By substituting (25) into (7) and making the same power coefficients of the small parameters on both sides of the equations equal, the following differential equations can be obtained:Zero power isThe first power is

The general solution of (26) can be expressed:

By substituting (28) into (27) and eliminating the secular terms, the following differential equations can be obtained:

The solution of (29) can be given:where , .

In (30), will gradually be close to zero with time going on. The stable responses of the zero order approximate analytic solutions of EIMG system can be given:

By substituting (28) and (31) into (27), the stable responses of the first order approximate analytic solution of (27) can be calculated:

Equation (32) can be simplified into

Similarly, when the exciting frequency is close to a certain frequency , , the stable responses of EIMG system in normal coordinate system can be deduced:where is any natural number except for .

Meanwhile, the combination resonance responses can be worked out when the exciting frequency is close to :where , , . Consider

4. Results and Discussion

4.1. Modal Characteristics of EIMG System

The dynamic parameters of the example EIMG system shown in Table 1 can be given in Table 2. By substituting the dynamic parameters into (3) and neglecting the external load, the modal frequencies and corresponding modal shapes can be calculated, which are shown in Table 3.


(N/m) (N/m) (N/m) (°) (°)
8.6444 × 1053.1446 × 1054.5467 × 1050.18180.1014

(N/m) (N/m) (N/m) (°) (°)
2.0416 × 1053 × 1063 × 1060.14350.2022

(N/(m/s)) (N/(m/s)) (N/(m/s)) (kg) (kg)
0.10.10.051.31.3

(N/(m/s)) (N/(m/s)) (N·m) (kg) (kg)
0.050.156.27.7

(kg)
11219


Mode typeIRRMOFRMOSRMISRMIFRM

Natural frequencies (rad/s)277.8456.4827.71322.51624.3

Mode shapes0.0489−0.03330.00901.00000.3952
0.2860−0.18060.03480.3804−1.0000
1.0000−0.59530.0892−0.01950.0330
0.67471.0000−0.91610.0014−0.0014
0.37050.81251.0000−0.00030.0001

Table 3 illustrates that there are five different modes, in which the natural frequencies and the modal shapes are completely different. When the natural frequencies increase, the relative displacements of the inner rotor, the outer FP, the outer stator, the inner stator, and the inner FP come to the maximum in sequence. So, the corresponding modal shapes of the natural frequencies from low to high are named the rotational modes of the inner rotor, the outer FP, the outer stator, the inner stator, and the inner FP (IRRM, OFRM, ORSM, IRSM, and IFRM), respectively. For example, when the natural frequency is 456.4 rad/s, the relative displacement of the outer FP is maximal and the corresponding mode shape is named rotational mode of the outer FP.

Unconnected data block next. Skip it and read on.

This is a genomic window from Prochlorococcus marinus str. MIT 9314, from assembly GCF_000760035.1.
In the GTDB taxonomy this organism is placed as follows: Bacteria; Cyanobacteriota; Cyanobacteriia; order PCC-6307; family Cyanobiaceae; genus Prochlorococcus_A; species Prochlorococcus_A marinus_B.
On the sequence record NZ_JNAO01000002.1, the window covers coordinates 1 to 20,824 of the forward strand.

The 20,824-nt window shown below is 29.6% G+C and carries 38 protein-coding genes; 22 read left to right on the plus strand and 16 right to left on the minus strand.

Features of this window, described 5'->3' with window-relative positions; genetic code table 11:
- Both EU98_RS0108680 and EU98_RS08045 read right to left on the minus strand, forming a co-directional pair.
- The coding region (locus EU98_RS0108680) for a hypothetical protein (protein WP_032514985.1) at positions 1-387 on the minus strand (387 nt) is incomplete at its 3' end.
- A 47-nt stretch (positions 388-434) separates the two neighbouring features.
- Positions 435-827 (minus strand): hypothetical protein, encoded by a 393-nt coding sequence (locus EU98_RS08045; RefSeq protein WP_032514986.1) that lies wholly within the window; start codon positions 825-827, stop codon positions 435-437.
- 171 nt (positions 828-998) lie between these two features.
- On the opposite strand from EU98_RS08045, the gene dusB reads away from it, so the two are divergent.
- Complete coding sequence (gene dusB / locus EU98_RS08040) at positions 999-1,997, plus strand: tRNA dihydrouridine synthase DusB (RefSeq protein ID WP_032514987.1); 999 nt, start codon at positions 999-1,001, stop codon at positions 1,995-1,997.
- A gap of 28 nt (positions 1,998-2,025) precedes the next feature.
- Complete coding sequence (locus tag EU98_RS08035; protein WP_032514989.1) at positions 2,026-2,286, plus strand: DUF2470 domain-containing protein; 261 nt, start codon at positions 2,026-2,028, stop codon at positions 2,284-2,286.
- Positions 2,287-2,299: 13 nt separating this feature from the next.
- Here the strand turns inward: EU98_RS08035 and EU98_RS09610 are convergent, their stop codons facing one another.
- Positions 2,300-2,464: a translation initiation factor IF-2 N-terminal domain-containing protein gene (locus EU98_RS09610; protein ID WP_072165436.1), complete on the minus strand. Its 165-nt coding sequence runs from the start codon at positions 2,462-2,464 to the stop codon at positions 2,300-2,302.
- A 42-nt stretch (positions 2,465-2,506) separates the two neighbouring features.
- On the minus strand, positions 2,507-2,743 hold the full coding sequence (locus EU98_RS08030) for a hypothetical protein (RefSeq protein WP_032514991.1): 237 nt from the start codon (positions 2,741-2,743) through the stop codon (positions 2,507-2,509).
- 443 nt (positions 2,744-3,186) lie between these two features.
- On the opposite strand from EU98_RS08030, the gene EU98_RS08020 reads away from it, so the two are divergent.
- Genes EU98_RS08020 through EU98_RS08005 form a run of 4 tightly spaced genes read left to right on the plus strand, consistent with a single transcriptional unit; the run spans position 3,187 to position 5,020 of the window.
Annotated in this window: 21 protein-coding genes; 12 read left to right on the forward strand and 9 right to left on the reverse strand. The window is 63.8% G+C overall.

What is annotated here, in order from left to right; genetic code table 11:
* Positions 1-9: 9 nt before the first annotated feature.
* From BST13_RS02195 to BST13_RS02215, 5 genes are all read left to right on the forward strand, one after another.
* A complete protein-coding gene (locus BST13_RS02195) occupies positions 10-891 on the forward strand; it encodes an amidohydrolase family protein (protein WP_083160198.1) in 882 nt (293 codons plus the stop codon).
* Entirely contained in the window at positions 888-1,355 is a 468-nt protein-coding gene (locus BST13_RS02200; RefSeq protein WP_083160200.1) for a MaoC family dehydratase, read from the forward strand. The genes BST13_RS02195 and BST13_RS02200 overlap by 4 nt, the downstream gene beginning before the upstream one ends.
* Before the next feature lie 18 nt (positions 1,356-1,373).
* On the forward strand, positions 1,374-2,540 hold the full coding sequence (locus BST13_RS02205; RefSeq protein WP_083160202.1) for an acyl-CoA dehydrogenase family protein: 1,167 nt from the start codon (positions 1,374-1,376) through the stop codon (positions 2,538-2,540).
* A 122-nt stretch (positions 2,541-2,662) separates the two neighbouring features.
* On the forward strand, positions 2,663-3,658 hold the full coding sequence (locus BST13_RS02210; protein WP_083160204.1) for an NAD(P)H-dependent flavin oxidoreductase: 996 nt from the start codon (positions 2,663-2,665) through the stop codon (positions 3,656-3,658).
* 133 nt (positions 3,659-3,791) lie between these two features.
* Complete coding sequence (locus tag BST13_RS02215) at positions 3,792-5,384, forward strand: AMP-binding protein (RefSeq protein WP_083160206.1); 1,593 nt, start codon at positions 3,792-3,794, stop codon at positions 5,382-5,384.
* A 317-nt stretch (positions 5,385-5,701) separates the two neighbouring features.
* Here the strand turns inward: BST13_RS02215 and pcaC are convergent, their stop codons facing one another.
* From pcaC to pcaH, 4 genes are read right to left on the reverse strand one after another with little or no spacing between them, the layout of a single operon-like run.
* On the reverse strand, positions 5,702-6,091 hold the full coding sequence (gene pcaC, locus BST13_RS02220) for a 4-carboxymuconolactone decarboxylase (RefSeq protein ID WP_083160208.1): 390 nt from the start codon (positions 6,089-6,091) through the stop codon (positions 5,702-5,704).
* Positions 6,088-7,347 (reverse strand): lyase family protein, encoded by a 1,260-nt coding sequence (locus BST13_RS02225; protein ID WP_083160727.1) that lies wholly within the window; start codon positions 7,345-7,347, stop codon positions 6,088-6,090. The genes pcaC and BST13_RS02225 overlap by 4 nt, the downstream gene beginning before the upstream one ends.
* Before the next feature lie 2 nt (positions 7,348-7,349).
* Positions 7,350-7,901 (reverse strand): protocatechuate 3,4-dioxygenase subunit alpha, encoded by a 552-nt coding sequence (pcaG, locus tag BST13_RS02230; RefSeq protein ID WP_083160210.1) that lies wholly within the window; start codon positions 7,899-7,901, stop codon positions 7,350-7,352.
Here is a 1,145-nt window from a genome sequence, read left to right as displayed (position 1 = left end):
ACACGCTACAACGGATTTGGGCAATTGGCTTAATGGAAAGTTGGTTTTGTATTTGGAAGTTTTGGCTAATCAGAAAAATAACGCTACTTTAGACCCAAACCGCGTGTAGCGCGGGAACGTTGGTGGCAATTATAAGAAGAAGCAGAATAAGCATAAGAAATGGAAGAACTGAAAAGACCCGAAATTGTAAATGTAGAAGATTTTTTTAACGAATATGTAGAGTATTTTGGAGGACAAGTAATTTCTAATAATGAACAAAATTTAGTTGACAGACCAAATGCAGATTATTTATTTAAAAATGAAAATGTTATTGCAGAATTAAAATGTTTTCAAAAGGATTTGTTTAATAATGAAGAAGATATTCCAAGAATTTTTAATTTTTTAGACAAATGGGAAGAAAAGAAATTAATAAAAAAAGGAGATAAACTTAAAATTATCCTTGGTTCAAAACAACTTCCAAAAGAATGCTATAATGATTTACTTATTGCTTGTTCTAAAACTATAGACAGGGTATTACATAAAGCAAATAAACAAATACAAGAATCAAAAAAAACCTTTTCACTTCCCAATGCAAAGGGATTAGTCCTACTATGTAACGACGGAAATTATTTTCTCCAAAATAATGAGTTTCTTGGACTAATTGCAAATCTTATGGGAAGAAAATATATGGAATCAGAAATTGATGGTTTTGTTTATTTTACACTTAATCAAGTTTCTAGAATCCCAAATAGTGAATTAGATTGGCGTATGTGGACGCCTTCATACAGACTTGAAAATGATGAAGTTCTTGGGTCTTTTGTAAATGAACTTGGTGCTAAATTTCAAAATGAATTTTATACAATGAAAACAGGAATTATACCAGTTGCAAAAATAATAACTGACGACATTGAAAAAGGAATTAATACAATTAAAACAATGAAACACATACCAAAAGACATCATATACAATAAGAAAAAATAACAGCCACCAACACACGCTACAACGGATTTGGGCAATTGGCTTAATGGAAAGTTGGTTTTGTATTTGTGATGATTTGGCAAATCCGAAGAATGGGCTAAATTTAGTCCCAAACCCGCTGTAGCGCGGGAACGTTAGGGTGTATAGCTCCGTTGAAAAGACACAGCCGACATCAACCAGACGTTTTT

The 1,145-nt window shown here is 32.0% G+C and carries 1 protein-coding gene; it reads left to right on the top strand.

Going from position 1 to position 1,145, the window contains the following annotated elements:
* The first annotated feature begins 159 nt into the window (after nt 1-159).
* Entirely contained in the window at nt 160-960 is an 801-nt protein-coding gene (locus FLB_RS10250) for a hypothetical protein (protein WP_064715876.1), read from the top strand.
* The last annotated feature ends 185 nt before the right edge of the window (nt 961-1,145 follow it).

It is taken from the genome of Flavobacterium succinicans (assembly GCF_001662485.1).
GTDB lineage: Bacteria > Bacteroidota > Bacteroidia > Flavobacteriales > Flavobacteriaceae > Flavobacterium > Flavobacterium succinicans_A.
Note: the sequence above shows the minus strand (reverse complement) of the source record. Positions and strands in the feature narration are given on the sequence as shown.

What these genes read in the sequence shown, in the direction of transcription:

The inner stator, the inner FP, and the outer stator are fixed on the frame of EIMG system. The inner rotor and the outer FP are coupled with other components by the electromagnetic coupling forces. Because the electromagnetic coupling stiffnesses are much smaller than the mechanical support stiffnesses, the modal frequencies of ROSM, RISM, and RIFM are bigger than the modal frequencies of RIRM and ROFM.

4.2. Main Resonances of EIMG System

By substituting the parameters of the example EIMG system into (24), the main resonances can be drawn and shown in Figure 5.

The resonance amplitudes vary widely in the main resonance of the EIMG system. When is close to , except the inner rotor, the resonance displacements of the inner and the outer FP are bigger than others. When is close to , except the outer FP, the resonance displacements of the inner rotor and the outer stator are bigger than others. When is close to , the resonance displacements of the outer FP and the outer stator are much bigger than others. When is close to or , the resonance displacements of the inner stator and the inner FP are much bigger than others.

When the exciting frequency is close to the rotational modal frequencies of the inner rotor, the outer FP, and the outer stator, the resonance amplitudes are much bigger than other resonances of EIMG system.

4.3. Combination Resonances of EIMG System

By substituting the parameters of the example EIMG system into (34) to (36), the time and frequency responses of the combination resonances can be drawn and shown in Figures 6 and 7.

Figure 6 shows that the dynamic displacements of the inner rotor, the outer FP, the outer stator, the inner stator, and the inner FP will reach maximum, when the exciting frequency increases from small to big and the combination resonances occur. The dominant frequency of the combination resonances is the natural frequency of EIMG system rather than the exciting frequency .

When the combination occurs, the mode energies of IRRM, OFRM, ORSM, IRSM, and IFRM will be motivated, respectively. The amplitudes of inner rotor, the outer FP, the outer stator, the inner stator, and the inner FP will reach maximum, respectively. Considering the electromagnetic coupling interaction, the amplitudes of components will have a big difference, because the adjacent components are affected greatly and the separated components are affected less. For example, when , the mode energy of IRRM will be motivated and the amplitude of the inner rotor will be maximal. Meanwhile, the amplitudes of the inner and outer FP are bigger and the resonances of the inner and outer stator are relatively smaller. Compared with the main resonances, the amplitudes in combination resonances are much smaller.